High School Girls Show What They’re Made Of At PepsiCo Showdown College Showcase

By Bob Narang

Sydney Downs searched for an event to display her skills and spur her desire to play in college.

That’s how the Stagg junior goalie found herself at the popular PepsiCo Showdown College Showcase in 2016 and again last Friday at The Max in McCook.

Diving all over the indoor turf and snatching save after save, Downs caught the attention of numerous college coaches last year and again this year at the 15th Annual showcase, which features high school boys and girls players from all over Illinois.

Downs, a three-year starter, took part in the Senior Star Girls portion of the showcase that featured junior and senior players ranging from all pockets of the state. Each of the players, which also included freshmen and sophomores in the Rising Star Girls, took part in physical combine testing (30-yard dash/5-10-5 agility test) and played in three games.

“Each time I’m here, I work on playing technically sound, my footwork and working off the ball,” Downs said. “I also focus on communicating with players from different high schools from different parts of the state, which is something unique about this event.”

Professional goalie coach and Camp Shutout owner Stan Anderson, who ran Friday’s goalie combine, noted Downs is a good example of a player benefitting from attending the PepsiCo Showdown College Showcase.

“Sydney is very, very good and this certainly helps her and other girls to get exposure with college coaches,” Anderson said.

Glenbard East girls coach Kent Overbey had a number of his players attend the event. Overbey pointed out that 35 players from his program over the past 10 years have moved on to play in college, with seven seniors currently committed or will commit from next year’s team.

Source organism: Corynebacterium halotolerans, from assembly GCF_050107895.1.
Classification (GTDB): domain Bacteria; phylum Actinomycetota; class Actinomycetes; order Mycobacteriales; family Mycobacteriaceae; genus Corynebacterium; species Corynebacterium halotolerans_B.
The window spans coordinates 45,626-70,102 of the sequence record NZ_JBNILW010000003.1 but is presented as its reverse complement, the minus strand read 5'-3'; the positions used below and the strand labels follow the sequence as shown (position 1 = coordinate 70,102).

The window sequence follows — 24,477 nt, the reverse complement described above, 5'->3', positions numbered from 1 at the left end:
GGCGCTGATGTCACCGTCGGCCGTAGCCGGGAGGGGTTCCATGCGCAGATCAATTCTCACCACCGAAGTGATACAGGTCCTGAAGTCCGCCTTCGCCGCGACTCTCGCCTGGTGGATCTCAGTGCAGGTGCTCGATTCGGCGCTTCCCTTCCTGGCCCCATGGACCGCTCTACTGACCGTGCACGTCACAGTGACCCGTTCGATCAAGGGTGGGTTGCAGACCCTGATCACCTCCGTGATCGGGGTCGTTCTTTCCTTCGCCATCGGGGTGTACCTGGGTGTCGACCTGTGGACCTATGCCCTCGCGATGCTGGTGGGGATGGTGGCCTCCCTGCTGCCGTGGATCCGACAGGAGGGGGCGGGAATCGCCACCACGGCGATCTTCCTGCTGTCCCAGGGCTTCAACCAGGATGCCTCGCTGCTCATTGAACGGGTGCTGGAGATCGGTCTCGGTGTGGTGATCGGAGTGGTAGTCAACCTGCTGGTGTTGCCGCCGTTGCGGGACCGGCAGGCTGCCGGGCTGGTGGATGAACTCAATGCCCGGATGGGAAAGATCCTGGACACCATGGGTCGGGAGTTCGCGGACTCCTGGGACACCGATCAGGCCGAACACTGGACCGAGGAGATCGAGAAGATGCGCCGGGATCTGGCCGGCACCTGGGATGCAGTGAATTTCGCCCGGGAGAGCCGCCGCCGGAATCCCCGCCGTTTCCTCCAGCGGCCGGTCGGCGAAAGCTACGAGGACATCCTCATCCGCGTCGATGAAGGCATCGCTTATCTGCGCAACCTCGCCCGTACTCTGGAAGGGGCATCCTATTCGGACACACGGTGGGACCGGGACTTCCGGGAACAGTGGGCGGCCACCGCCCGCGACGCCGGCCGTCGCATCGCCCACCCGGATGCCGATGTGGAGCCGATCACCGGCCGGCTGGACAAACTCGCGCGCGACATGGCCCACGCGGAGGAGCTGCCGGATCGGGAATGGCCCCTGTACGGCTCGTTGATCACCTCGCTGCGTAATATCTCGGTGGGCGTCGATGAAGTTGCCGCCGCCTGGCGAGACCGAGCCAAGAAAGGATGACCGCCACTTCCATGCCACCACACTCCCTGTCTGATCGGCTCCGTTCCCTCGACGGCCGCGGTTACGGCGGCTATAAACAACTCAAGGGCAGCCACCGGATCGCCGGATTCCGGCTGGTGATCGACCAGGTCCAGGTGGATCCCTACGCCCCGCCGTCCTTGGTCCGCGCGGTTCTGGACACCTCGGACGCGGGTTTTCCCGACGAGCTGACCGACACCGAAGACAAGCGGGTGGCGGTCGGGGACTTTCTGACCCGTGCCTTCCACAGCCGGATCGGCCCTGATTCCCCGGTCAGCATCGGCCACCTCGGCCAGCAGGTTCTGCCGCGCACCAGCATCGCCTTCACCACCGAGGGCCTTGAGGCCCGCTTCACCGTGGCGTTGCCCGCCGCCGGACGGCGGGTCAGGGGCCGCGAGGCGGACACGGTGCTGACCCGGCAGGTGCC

“There are many positives for the athletes that attend the PepsiCo Showdown College Showcase,” Overbey said. “It’s an opportunity for our athletes to get out in front of different college coaches.

“College camps can be good, if you want to attend that school. But most players, especially the younger players, have no idea where they want to go to school.

“This is a great way to get in front of a ton of coaches all at once. On a deeper level, it’s a great opportunity to grow as a player. For our youngest players who attend, this is a great way to get their feet wet competing with and against older competition.”

Crete-Monee girls coach Kathy Siefert was one of the many local high school coaches helping at The Max. In her second consecutive year at the event, she echoed the good opportunity to play soccer, showcase your talents to college coaches and broaden your skills.

“It was great to see student athletes coming together from so many different high schools to play with one another,” Siefert said. “There were a lot of great ‘soccer talks’ that took place between games about positioning, formations and adjustments that needed to be made. It was pretty neat to hear those from groups of players that didn’t know one another prior to meeting today. Moments like those help build leadership and working together skills.”

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